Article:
I’ve been dx’d with RRMS since 2008 and pain has been part of my day pretty regularly. initial pain was like carpal tunnel, which is how I ended up diagnosed (with a nerve conduction test on my arm showing lack of signal from my neck, where they later found lesions and more in my head as well). That comes and goes still but now my biggest issue is OA in my knees. I have had a few solumedrol infusions over the years, which actually made my knees feel better, and more recently have needed injections in my knees just for the OA pain, but I’m pretty sure all of that is just causing more OA. Knee replacement(s) are in my future, but it is hard to stay moving like I need to, to lose some weight prior to the surgery. I also have always had (prior to dx) the painful parasthesia, buzzing, twitching in weird places, itching. All this said,one way or another MS pain certainly is real, sometimes secondary to the things we do to alleviate other symptoms, but real nonetheless.

  4. Nance says:

    I’ve had MS for 30 years & have also been pain free, until last fall. I also started suffering from tremendous hip & pain that radiated into my groin & lower back, it got so severe I could barely walk or stand without having excruciating pain. I finally discovered it was bursitis which originated from my footwear, the worst culprit was from my 15yr old Crocs. Once I invested in appropriate footwear my problem went away, 1 of the pairs of good shoes I prefer & wear frequently have started causing small flare ups so I think it is important to renew your footwear often. So maybe check that out!

    • Ed Tobias says:

      Thanks for the tip, Nance. Your symptoms sound similar to mine. Interestingly, I’ve been playing around with different shoes. I’ll bring that up with my doc.

      Ed

    • Sandi says:

      33+ years for me……pain in my hip was x’cruciating and causing me to fall to the floor when the nerve got hit. the neuro surgeon did surgery on my S1 disc that was highly compromised and unstable. not sure it has helped too much but i did the surgery to keep my job (falling down there wasn’t good) but they “let me go” anyway. i find the most relief when i ‘xcersize in the pool. plus ldn offers some relief!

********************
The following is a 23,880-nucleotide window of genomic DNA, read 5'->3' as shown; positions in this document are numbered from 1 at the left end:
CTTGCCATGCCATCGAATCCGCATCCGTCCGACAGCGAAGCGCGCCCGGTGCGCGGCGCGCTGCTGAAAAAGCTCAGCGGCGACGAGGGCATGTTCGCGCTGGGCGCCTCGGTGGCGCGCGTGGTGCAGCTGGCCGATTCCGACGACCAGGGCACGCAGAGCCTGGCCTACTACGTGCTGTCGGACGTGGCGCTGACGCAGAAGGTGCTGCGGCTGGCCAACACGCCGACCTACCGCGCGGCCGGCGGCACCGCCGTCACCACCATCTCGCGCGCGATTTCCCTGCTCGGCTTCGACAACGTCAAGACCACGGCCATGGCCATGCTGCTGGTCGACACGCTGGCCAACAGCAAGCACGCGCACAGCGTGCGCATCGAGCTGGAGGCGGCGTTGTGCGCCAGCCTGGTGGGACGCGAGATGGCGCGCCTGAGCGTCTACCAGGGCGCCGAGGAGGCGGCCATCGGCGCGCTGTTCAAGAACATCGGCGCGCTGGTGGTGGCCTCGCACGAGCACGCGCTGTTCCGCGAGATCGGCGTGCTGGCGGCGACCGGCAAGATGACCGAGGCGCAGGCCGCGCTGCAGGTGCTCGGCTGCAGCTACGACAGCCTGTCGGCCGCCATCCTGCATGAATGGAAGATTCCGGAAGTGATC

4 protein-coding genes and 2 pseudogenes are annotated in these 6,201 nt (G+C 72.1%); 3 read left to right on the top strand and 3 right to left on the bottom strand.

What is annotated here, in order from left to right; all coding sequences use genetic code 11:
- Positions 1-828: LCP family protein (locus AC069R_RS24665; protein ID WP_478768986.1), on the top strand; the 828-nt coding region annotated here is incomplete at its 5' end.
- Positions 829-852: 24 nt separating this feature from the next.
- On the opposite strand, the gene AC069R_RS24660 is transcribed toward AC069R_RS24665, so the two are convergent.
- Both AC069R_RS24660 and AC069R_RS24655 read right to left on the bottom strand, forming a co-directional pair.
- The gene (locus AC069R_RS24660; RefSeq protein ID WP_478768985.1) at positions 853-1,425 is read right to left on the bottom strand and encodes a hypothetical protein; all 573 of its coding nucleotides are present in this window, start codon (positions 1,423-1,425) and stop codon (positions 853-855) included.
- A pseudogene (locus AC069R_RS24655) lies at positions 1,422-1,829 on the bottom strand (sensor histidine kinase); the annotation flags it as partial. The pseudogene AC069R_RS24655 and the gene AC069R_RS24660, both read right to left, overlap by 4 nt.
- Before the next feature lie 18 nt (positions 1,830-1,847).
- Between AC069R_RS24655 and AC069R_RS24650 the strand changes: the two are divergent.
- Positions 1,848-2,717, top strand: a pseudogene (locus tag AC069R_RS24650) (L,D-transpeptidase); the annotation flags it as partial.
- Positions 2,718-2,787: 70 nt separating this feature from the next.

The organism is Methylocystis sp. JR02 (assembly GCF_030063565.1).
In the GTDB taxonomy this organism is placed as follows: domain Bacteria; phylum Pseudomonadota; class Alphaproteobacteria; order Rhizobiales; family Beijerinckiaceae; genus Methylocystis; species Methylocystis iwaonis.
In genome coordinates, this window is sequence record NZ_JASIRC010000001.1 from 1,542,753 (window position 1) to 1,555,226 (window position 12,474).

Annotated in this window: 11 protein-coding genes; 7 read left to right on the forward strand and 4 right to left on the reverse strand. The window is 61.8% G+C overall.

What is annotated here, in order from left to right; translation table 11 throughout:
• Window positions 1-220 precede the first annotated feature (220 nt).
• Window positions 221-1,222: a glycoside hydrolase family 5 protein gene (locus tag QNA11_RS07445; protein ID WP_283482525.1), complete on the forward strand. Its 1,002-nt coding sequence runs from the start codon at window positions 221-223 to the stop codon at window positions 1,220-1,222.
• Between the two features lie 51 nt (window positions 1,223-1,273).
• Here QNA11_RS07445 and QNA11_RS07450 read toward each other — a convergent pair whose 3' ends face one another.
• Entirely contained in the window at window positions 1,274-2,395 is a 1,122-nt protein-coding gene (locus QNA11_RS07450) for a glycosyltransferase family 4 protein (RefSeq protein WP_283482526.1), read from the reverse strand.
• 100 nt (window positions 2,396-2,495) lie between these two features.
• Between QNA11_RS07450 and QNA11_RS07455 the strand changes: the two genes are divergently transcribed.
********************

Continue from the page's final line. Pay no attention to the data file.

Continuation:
5. Sharon says:

    I’ve been diagnosed 13 years now and after reading your comments and everyone else’s there are so many similarities that I have just been putting down to getting older, being tired, daily life. Thanks to you all for making me realise I’m not just moaning that these feelings symptoms are real.

  6. Jessi says:

    Have had MS for 12 years. At year 8, I developed pain in both hips…worse in the right. Turns out it was avascular necrosis; caused by smoking (NEVER), obesity (NEVER), or Steroids (YEP!). Had a total hip replacement in my right hip and my surgeon said push the left one out as long as I possibly can, I’m still hanging in there! No more steroids for me!

    • Ed Tobias says:

      Hi Jessi,

      Thanks for the info. The thought of a hip replacement (or two) has crossed my mind and I hope your new one is serving you well. We’ll see what my tests show.

      Ed

  7. B says:

    I too started having pain/weakness in both hips, they kept saying it was due to my MS (dx’d 20 yrs ago). To me it did not feel similar to any of my MS symptoms so after a few years of my complaining they did an MRI. After the MRI they asked if I was in an accident… turns out it wasn’t MS related – the labrum in both hips is “shredded”. Because of that & other symptoms, they say it is likely due to taking the antibiotic Cipro (took it here & there years ago, damage can show up anytime!!). So be careful blaming everything on MS. (& its not bad enough to require surgery yet).